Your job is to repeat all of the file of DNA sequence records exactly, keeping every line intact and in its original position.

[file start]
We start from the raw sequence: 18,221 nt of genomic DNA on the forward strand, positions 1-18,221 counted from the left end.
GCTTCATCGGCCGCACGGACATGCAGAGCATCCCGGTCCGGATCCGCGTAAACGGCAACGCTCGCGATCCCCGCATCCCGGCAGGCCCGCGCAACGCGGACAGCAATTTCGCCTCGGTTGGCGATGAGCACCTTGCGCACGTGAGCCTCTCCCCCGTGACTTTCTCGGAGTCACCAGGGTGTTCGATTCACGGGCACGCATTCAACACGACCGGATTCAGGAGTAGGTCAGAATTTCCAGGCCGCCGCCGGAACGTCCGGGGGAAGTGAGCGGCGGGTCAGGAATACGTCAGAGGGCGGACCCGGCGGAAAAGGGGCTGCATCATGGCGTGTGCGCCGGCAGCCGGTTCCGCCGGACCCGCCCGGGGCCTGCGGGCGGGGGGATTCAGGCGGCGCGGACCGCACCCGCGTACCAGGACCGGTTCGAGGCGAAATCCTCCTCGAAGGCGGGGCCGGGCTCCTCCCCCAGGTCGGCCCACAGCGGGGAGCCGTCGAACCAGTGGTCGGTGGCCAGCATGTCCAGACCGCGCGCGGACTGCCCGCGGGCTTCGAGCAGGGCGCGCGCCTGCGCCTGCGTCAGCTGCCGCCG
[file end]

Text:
We start from the raw sequence: 18,221 nt of genomic DNA on the forward strand, positions 1-18,221 counted from the left end.
GCTTCATCGGCCGCACGGACATGCAGAGCATCCCGGTCCGGATCCGCGTAAACGGCAACGCTCGCGATCCCCGCATCCCGGCAGGCCCGCGCAACGCGGACAGCAATTTCGCCTCGGTTGGCGATGAGCACCTTGCGCACGTGAGCCTCTCCCCCGTGACTTTCTCGGAGTCACCAGGGTGTTCGATTCACGGGCACGCATTCAACACGACCGGATTCAGGAGTAGGTCAGAATTTCCAGGCCGCCGCCGGAACGTCCGGGGGAAGTGAGCGGCGGGTCAGGAATACGTCAGAGGGCGGACCCGGCGGAAAAGGGGCTGCATCATGGCGTGTGCGCCGGCAGCCGGTTCCGCCGGACCCGCCCGGGGCCTGCGGGCGGGGGGATTCAGGCGGCGCGGACCGCACCCGCGTACCAGGACCGGTTCGAGGCGAAATCCTCCTCGAAGGCGGGGCCGGGCTCCTCCCCCAGGTCGGCCCACAGCGGGGAGCCGTCGAACCAGTGGTCGGTGGCCAGCATGTCCAGACCGCGCGCGGACTGCCCGCGGGCTTCGAGCAGGGCGCGCGCCTGCGCCTGCGTCAGCTGCCGCCG